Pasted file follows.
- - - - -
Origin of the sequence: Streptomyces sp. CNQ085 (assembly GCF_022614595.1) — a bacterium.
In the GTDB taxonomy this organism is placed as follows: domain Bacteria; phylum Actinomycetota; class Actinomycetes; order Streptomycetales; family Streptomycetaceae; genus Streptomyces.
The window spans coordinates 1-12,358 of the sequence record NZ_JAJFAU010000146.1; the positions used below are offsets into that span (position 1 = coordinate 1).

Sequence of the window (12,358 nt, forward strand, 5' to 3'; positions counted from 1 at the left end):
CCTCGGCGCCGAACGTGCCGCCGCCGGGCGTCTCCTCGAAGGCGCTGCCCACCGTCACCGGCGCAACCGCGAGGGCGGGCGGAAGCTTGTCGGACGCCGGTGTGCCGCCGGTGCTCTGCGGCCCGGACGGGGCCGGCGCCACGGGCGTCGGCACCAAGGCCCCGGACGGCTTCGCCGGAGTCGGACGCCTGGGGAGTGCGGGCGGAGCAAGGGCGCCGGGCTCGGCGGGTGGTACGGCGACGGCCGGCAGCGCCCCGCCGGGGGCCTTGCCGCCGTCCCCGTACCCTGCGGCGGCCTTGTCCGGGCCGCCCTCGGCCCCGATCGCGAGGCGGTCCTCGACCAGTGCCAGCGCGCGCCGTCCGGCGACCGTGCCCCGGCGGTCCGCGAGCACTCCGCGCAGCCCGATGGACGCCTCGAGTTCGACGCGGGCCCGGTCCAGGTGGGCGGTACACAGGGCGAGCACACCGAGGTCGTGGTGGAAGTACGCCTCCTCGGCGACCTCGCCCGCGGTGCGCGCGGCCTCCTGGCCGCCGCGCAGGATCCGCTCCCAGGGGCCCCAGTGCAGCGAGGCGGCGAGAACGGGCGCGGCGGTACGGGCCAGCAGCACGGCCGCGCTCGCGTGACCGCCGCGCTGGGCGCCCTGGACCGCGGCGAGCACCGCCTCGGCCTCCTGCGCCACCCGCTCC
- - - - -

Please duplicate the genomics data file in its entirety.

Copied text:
Origin of the sequence: Streptomyces sp. CNQ085 (assembly GCF_022614595.1) — a bacterium.
In the GTDB taxonomy this organism is placed as follows: domain Bacteria; phylum Actinomycetota; class Actinomycetes; order Streptomycetales; family Streptomycetaceae; genus Streptomyces.
The window spans coordinates 1-12,358 of the sequence record NZ_JAJFAU010000146.1; the positions used below are offsets into that span (position 1 = coordinate 1).

Sequence of the window (12,358 nt, forward strand, 5' to 3'; positions counted from 1 at the left end):
CCTCGGCGCCGAACGTGCCGCCGCCGGGCGTCTCCTCGAAGGCGCTGCCCACCGTCACCGGCGCAACCGCGAGGGCGGGCGGAAGCTTGTCGGACGCCGGTGTGCCGCCGGTGCTCTGCGGCCCGGACGGGGCCGGCGCCACGGGCGTCGGCACCAAGGCCCCGGACGGCTTCGCCGGAGTCGGACGCCTGGGGAGTGCGGGCGGAGCAAGGGCGCCGGGCTCGGCGGGTGGTACGGCGACGGCCGGCAGCGCCCCGCCGGGGGCCTTGCCGCCGTCCCCGTACCCTGCGGCGGCCTTGTCCGGGCCGCCCTCGGCCCCGATCGCGAGGCGGTCCTCGACCAGTGCCAGCGCGCGCCGTCCGGCGACCGTGCCCCGGCGGTCCGCGAGCACTCCGCGCAGCCCGATGGACGCCTCGAGTTCGACGCGGGCCCGGTCCAGGTGGGCGGTACACAGGGCGAGCACACCGAGGTCGTGGTGGAAGTACGCCTCCTCGGCGACCTCGCCCGCGGTGCGCGCGGCCTCCTGGCCGCCGCGCAGGATCCGCTCCCAGGGGCCCCAGTGCAGCGAGGCGGCGAGAACGGGCGCGGCGGTACGGGCCAGCAGCACGGCCGCGCTCGCGTGACCGCCGCGCTGGGCGCCCTGGACCGCGGCGAGCACCGCCTCGGCCTCCTGCGCCACCCGCTCC